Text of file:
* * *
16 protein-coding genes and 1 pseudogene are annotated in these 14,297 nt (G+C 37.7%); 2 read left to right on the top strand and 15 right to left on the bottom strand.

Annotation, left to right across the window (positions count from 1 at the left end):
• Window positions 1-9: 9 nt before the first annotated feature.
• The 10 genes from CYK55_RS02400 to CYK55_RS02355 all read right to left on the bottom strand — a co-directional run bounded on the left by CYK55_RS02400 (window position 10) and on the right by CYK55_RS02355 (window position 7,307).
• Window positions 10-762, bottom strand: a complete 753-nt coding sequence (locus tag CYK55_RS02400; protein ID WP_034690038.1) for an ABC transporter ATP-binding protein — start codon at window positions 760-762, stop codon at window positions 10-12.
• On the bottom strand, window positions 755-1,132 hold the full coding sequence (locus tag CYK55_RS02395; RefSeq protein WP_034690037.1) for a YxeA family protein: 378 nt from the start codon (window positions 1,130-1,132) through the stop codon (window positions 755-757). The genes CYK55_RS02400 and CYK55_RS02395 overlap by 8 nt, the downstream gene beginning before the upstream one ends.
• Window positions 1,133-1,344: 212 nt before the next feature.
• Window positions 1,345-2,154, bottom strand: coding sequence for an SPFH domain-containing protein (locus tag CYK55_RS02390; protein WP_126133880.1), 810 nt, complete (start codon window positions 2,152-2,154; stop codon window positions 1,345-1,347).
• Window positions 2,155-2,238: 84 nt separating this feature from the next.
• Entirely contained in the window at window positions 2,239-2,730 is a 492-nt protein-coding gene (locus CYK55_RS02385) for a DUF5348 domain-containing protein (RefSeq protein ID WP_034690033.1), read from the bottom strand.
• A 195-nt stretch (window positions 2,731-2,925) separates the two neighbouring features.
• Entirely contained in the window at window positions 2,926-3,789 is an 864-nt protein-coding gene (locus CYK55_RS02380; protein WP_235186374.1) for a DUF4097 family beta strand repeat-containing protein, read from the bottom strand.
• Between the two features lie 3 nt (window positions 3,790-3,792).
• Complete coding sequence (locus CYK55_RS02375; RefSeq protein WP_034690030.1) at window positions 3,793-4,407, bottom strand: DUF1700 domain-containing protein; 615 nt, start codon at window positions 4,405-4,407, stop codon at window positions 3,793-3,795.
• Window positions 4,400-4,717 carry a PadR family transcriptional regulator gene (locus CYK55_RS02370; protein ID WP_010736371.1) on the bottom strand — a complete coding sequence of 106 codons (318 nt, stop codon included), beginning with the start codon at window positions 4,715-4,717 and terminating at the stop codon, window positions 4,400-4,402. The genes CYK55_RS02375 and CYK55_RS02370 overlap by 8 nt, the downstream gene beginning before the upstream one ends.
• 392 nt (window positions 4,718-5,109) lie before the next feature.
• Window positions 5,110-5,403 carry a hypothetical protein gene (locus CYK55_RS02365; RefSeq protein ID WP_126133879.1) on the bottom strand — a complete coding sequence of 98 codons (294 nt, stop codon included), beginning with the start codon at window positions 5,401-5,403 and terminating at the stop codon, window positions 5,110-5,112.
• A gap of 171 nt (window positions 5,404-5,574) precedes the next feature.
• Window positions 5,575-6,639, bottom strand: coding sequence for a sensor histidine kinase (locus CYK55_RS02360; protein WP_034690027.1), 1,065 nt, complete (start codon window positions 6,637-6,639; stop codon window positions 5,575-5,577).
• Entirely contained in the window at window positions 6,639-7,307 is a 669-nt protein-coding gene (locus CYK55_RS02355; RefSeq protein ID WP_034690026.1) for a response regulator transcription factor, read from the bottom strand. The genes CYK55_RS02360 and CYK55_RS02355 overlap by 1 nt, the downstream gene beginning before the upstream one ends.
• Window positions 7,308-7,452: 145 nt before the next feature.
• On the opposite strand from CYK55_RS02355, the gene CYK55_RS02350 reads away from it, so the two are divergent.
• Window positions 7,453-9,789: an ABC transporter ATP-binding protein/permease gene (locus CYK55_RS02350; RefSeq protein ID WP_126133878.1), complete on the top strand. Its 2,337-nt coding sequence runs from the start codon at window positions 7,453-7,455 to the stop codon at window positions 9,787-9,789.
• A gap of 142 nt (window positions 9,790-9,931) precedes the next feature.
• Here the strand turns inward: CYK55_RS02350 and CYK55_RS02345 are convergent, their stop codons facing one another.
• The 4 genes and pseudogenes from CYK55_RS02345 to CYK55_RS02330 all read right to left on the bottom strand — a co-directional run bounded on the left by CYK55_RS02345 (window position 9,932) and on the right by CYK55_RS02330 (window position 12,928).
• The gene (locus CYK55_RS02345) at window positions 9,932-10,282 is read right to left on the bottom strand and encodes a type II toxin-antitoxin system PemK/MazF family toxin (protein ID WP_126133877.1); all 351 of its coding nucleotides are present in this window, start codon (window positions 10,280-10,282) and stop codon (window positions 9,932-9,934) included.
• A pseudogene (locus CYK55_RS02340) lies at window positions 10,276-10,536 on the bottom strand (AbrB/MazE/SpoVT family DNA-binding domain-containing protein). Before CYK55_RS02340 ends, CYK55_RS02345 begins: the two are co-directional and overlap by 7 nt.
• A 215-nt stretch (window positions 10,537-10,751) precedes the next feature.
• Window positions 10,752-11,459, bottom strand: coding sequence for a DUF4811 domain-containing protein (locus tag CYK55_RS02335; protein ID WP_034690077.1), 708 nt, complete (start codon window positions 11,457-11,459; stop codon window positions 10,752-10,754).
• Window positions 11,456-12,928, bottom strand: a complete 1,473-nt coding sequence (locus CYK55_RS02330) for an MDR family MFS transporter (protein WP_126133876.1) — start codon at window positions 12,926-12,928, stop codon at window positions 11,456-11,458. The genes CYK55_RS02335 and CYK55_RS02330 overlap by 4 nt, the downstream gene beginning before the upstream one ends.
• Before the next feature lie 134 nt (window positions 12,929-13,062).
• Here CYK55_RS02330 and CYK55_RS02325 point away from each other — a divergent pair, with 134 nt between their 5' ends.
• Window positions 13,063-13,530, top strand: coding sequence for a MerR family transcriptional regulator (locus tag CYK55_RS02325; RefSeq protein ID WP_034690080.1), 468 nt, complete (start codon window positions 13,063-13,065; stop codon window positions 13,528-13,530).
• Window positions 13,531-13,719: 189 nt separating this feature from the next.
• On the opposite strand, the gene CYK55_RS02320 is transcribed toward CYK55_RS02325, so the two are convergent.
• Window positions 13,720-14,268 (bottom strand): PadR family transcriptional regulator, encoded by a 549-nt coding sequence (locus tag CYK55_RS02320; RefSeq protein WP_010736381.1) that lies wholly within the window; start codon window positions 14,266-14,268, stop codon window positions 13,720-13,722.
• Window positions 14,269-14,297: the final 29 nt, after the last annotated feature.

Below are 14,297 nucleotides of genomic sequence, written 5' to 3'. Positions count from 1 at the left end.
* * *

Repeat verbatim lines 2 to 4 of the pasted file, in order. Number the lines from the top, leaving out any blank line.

Annotation, left to right across the window (positions count from 1 at the left end):
• Window positions 1-9: 9 nt before the first annotated feature.
• The 10 genes from CYK55_RS02400 to CYK55_RS02355 all read right to left on the bottom strand — a co-directional run bounded on the left by CYK55_RS02400 (window position 10) and on the right by CYK55_RS02355 (window position 7,307).